The waxy raw material is also known as:
- wool wax
- wool grease
- wool fat
- adeps lanae.
Generally, the term 'lanolin' refers to wool wax in its refined form. In the pharmaceutical industry, however, 'lanolin' traditionally describes a water-in-oil (w/o) emulsion with a water content of approximately 30% by weight.
In order to avoid confusion, we refer to the refined, waterless substance as 'lanolin anhydrous'.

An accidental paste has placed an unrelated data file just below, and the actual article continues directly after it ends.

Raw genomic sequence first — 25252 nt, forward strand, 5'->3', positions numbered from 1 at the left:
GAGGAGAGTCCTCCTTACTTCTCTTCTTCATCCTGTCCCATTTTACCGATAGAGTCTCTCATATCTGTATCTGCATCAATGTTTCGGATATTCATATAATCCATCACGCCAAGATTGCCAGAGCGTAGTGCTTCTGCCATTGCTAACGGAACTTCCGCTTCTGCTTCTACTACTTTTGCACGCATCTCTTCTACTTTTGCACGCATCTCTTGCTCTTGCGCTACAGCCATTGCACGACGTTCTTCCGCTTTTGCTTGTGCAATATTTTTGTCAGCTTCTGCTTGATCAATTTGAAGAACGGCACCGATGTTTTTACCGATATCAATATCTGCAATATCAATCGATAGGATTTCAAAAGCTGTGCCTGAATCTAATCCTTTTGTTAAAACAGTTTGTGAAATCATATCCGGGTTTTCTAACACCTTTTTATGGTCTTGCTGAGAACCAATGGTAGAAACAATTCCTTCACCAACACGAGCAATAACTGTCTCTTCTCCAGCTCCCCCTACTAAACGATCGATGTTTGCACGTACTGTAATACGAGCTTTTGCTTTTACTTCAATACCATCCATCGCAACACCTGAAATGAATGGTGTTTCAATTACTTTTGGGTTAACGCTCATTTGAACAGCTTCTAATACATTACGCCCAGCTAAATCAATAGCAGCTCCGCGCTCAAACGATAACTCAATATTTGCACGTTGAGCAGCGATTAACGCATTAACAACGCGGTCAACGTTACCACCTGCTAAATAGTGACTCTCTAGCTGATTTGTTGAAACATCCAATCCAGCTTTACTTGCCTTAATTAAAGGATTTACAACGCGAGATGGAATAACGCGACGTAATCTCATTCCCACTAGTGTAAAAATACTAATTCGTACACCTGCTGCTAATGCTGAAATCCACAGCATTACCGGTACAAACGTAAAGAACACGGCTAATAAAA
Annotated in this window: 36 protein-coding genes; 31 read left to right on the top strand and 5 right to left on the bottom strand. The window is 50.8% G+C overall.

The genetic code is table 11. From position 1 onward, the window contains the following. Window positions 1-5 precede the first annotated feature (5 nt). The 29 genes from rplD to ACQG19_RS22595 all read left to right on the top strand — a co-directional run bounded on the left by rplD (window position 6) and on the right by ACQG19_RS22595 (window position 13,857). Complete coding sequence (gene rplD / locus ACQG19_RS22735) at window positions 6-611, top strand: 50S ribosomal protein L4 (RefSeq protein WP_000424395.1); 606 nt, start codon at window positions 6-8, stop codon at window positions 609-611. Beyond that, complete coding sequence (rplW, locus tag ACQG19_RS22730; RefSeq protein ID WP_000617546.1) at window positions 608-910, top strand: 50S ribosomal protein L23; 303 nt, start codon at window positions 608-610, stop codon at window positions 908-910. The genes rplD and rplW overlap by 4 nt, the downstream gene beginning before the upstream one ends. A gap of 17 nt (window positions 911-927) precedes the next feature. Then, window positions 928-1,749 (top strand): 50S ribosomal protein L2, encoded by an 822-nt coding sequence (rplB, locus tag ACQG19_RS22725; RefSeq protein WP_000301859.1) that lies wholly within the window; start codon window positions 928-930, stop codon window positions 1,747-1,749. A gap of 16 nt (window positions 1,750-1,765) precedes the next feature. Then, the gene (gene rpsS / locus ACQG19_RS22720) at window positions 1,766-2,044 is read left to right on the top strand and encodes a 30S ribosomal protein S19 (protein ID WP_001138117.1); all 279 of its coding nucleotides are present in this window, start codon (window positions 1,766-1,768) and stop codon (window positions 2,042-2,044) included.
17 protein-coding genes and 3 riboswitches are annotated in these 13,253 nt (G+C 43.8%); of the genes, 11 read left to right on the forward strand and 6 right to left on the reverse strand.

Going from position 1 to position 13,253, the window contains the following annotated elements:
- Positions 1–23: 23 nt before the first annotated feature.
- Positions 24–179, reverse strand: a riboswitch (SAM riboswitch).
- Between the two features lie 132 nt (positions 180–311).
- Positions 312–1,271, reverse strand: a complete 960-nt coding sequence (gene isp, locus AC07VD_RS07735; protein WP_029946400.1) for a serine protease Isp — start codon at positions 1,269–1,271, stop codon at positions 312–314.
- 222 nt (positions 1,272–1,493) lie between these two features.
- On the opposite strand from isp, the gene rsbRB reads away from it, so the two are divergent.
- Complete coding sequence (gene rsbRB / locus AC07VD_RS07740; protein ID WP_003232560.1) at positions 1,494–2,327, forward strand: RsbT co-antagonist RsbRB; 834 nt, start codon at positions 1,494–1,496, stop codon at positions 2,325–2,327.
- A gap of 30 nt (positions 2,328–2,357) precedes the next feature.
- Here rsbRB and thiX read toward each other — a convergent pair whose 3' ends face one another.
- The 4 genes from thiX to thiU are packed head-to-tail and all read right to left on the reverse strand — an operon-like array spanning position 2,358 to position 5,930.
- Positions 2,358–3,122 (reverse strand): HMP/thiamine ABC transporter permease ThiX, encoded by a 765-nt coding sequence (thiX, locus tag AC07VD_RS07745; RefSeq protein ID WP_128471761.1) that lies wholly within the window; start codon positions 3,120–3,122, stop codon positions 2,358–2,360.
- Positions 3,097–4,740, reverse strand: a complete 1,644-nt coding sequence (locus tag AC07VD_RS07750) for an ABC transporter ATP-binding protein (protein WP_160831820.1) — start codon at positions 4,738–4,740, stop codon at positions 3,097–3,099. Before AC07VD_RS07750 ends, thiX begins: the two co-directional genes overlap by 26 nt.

Centuries of use
Over the course of history, humans have valued sheep as a source of food, milk and clothing. They have been domesticated for 11,000 years, making sheep the oldest domestic animals, second only to the dog.
Throughout this long association, humans have found a use for almost every product supplied by sheep. This includes the waxy material that coats sheep's fleeces and has amazing moisturising properties: lanolin.
Today, there are around 1.1 billion sheep on Earth. In New Zealand, they outnumber humans by an enormous margin, with 3.9 million people to 45 million sheep.